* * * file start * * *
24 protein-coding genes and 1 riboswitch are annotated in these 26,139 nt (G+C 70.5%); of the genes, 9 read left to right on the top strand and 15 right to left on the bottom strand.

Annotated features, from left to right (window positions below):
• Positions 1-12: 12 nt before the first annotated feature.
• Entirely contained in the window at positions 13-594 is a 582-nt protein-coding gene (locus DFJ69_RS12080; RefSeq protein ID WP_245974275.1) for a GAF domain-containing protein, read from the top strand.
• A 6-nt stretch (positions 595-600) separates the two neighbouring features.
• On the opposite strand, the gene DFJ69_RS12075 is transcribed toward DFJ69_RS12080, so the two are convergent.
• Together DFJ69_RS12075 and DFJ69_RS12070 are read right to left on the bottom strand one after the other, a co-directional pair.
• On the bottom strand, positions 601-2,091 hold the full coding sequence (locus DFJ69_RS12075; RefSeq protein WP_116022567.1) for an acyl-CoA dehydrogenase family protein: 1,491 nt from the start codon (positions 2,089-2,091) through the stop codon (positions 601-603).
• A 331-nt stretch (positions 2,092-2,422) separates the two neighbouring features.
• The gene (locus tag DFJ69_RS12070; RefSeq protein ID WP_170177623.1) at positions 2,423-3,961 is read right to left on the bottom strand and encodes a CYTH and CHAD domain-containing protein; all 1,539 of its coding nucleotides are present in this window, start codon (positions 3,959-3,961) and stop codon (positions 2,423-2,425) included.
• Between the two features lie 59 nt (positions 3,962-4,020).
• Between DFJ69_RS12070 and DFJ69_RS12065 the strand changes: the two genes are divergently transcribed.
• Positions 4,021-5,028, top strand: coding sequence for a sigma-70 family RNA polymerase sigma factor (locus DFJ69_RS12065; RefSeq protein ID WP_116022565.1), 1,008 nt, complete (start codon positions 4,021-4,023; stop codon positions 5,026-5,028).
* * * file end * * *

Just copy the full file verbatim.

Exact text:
24 protein-coding genes and 1 riboswitch are annotated in these 26,139 nt (G+C 70.5%); of the genes, 9 read left to right on the top strand and 15 right to left on the bottom strand.

Annotated features, from left to right (window positions below):
• Positions 1-12: 12 nt before the first annotated feature.
• Entirely contained in the window at positions 13-594 is a 582-nt protein-coding gene (locus DFJ69_RS12080; RefSeq protein ID WP_245974275.1) for a GAF domain-containing protein, read from the top strand.
• A 6-nt stretch (positions 595-600) separates the two neighbouring features.
• On the opposite strand, the gene DFJ69_RS12075 is transcribed toward DFJ69_RS12080, so the two are convergent.
• Together DFJ69_RS12075 and DFJ69_RS12070 are read right to left on the bottom strand one after the other, a co-directional pair.
• On the bottom strand, positions 601-2,091 hold the full coding sequence (locus DFJ69_RS12075; RefSeq protein WP_116022567.1) for an acyl-CoA dehydrogenase family protein: 1,491 nt from the start codon (positions 2,089-2,091) through the stop codon (positions 601-603).
• A 331-nt stretch (positions 2,092-2,422) separates the two neighbouring features.
• The gene (locus tag DFJ69_RS12070; RefSeq protein ID WP_170177623.1) at positions 2,423-3,961 is read right to left on the bottom strand and encodes a CYTH and CHAD domain-containing protein; all 1,539 of its coding nucleotides are present in this window, start codon (positions 3,959-3,961) and stop codon (positions 2,423-2,425) included.
• Between the two features lie 59 nt (positions 3,962-4,020).
• Between DFJ69_RS12070 and DFJ69_RS12065 the strand changes: the two genes are divergently transcribed.
• Positions 4,021-5,028, top strand: coding sequence for a sigma-70 family RNA polymerase sigma factor (locus DFJ69_RS12065; RefSeq protein ID WP_116022565.1), 1,008 nt, complete (start codon positions 4,021-4,023; stop codon positions 5,026-5,028).